Making Sense Of Basic Computer Networks

You probably use a computer every day, but have you ever wondered about the complex world of computer networks that allow you to do so many things with ease? In essence, a computer network is a collection of computers and devices that make it easy to share information and resources.

There are vast differences in scale used in networking our computers. Homes use HANs, Home Area Networks; small to mid-sized companies use LANS, Local Area Networks; and large companies use WANS, or Wide Area Networks. While a HAN would be confined to your home area, a LAN could connect all the computers in a building, while a WAN would cover a wider area.

Networks are classified based on a variety of features, like organizational size, topology, communication protocols, equipment used, and so on.

Home Area Network (HANS)

A HAN is a home network that relies on WiFi. You can use it to connect all your computers, as well as peripheral devices like fax machines, smart appliances, home security systems, video games, televisions, digital recorders and telephones. Since you are using so many devices, you might face the challenge of dealing with a high amount of uniqueness. Fortunately, manufacturers like Newnex allow you to order customized solutions to make everything work in harmony. If, for example, you can’t find a USB 2.0 product that works with your network, then you could design your own using Newnex’s USB 2.0 Custom Design Tool and have it delivered to you.

Local Area Network (LAN)

LANs are useful for a limited area. They are used for homes, office buildings, schools, computer labs, and other smaller spaces. Unlike HANs, the focus is more on connecting computers rather than an assortment of disparate devices ranging from smart appliances to home security. And Unlike WANs, you won’t need leased telecommunication lines and LANs have higher data transfer rates. In the past Token Ring, ARCNET and other technologies were used, but today Wi-Fi and Ethernet with twisted pair cabling are commonly used. A LAN will connect computers, printers, faxes, and other devices together. The network relies on the following essential components: a network adapter, a network medium, cable connectors, a power supply, a hub/switch/router, and network software.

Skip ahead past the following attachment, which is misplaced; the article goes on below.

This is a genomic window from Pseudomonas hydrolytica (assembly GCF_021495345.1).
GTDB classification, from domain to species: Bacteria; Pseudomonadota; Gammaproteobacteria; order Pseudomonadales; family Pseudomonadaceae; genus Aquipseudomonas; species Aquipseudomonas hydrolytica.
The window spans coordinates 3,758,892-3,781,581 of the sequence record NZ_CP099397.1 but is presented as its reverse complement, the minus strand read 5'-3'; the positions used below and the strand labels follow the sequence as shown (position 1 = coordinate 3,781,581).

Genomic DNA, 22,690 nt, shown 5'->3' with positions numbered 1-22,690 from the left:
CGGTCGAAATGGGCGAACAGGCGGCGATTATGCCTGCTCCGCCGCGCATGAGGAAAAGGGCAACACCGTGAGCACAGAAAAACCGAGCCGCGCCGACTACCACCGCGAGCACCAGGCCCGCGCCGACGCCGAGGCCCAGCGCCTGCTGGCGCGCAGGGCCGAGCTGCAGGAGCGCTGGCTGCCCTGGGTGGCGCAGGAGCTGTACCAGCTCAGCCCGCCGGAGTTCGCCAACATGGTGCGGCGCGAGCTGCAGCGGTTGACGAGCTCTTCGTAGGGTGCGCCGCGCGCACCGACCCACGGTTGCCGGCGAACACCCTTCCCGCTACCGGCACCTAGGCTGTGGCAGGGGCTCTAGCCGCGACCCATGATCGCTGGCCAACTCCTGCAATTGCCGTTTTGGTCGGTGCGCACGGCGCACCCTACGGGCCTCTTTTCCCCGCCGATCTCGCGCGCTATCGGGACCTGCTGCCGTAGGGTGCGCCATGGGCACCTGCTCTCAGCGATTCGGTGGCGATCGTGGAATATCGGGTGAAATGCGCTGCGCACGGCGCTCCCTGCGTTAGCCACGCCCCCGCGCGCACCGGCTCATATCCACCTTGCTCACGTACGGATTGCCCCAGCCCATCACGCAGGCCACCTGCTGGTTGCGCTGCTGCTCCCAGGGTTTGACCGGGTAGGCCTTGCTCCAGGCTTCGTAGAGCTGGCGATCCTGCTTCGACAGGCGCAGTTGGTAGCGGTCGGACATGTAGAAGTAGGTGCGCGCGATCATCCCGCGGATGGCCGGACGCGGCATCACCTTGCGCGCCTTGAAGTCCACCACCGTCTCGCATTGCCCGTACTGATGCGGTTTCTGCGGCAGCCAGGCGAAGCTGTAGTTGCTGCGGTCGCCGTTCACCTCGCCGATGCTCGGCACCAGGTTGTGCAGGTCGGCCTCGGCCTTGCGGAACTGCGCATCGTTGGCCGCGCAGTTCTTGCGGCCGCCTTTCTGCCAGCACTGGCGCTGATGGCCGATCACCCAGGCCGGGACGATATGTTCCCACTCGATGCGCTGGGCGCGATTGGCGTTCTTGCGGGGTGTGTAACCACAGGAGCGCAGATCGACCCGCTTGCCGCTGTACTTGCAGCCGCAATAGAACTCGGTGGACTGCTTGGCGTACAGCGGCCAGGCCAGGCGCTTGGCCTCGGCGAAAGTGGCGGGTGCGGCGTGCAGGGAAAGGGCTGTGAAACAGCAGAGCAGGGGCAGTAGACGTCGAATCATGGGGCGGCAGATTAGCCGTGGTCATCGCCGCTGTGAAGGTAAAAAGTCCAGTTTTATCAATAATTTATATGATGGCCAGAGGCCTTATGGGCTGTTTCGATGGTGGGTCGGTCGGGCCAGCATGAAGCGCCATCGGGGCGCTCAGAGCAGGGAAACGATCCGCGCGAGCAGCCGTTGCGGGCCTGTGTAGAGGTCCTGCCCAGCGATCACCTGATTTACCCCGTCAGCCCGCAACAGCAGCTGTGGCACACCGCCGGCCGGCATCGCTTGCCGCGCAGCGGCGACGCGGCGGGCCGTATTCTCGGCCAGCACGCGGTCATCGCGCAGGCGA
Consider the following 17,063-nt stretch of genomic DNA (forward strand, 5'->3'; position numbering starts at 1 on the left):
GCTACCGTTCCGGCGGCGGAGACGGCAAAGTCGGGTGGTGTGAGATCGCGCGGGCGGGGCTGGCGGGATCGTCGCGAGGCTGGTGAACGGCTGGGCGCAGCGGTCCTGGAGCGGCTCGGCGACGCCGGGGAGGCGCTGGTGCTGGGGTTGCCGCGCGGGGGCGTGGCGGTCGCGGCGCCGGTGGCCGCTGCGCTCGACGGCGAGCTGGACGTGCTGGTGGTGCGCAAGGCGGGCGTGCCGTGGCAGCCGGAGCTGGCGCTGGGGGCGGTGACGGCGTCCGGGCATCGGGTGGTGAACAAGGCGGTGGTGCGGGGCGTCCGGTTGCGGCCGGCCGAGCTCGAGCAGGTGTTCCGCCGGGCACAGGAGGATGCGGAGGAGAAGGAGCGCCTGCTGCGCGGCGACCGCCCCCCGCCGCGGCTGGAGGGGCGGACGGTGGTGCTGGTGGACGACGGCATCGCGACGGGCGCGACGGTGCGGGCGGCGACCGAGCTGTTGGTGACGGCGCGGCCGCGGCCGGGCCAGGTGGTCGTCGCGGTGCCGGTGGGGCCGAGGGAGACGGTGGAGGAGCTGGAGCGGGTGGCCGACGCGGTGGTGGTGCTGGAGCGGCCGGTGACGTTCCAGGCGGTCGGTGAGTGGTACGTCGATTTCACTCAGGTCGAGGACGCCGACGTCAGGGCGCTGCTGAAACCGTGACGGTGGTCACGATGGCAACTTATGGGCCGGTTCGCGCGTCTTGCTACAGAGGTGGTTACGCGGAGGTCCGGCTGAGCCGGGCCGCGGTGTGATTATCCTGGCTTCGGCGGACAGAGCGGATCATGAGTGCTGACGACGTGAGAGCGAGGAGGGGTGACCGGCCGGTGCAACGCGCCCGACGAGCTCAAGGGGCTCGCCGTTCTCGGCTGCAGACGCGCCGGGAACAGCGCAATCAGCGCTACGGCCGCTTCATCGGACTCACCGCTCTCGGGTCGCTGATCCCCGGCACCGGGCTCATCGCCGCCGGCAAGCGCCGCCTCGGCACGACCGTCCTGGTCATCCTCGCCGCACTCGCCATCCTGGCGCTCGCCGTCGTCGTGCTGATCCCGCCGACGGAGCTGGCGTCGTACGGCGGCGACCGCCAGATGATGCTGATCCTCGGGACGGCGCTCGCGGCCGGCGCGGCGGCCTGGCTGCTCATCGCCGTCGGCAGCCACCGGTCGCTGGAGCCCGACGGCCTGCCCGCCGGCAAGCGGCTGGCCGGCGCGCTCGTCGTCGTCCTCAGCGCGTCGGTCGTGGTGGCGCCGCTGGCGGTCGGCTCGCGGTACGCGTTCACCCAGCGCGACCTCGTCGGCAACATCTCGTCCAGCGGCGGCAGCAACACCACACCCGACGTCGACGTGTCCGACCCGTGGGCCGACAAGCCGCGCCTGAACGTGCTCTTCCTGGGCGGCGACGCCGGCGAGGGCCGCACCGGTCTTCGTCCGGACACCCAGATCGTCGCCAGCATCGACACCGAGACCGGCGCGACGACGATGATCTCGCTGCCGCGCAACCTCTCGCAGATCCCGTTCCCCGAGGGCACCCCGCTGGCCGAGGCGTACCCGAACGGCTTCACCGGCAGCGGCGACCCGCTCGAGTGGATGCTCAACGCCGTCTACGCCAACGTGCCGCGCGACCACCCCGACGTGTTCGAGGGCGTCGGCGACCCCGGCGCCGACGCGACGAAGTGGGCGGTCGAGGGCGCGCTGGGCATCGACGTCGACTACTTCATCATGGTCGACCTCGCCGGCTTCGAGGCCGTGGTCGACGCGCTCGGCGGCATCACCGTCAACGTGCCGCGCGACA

Wide Area Networks (WANs)

WANS cover huge regions. It could be a city, a region, a state, or a country. The biggest WAN is the Internet itself! If you have a large regional business, then you would probably implement a WAN over a LAN to make it easier for all the branches to talk to each other. The best way to think of a WAN is as a larger LAN. The difference is in scale, remote access, and cost. A WAN network uses the 3 lower layers of the OSI model, and so it consists of a physical, data-link, and network layer. The protocols and technology used are Frame Relay, High-Speed Serial Interface, Integrated Services Digital Network, Point-to-Point Protocol, Switched Multimegabit Data Service, Synchronous Data Link Control and Derivatives, X.25, and a Digital Subscriber Line.


It’s a mistake to think of WANs as completely different from LANs. It’s more accurate to say that a WAN is a much larger LAN, differing in scale, remote access, and cost.

An article in Chron concisely clarifies this point:

“A WAN is essentially a larger version of a LAN, designed to allow communication over a wide geographical area. Although there is no strict definition of what constitutes a WAN as opposed to a LAN, WANs can generally be recognized by their use of public infrastructure such as phone or cable lines. By contrast, most organizations that use a LAN own all the parts of that network. The internet is a good example of a WAN, while an office network is a typical example of a LAN.”


You should think of HANs, LANs, and WANs as broad categories. These can be sliced into smaller sections, too. For instance, PANs, CANs, and MANs, can be considered as distinct in their own right. PANs, Personal Area Networks, cover all the devices close to your body like smartphones, tablets, wearable devices, etc. CANs, Campus Area Networks, links up an entire college together. MANs, Metropolitan Area Networks, connect up large urban areas. If you think this is confusing, you’re not alone. Network engineers sometimes struggle to avoid making a crazy mess.

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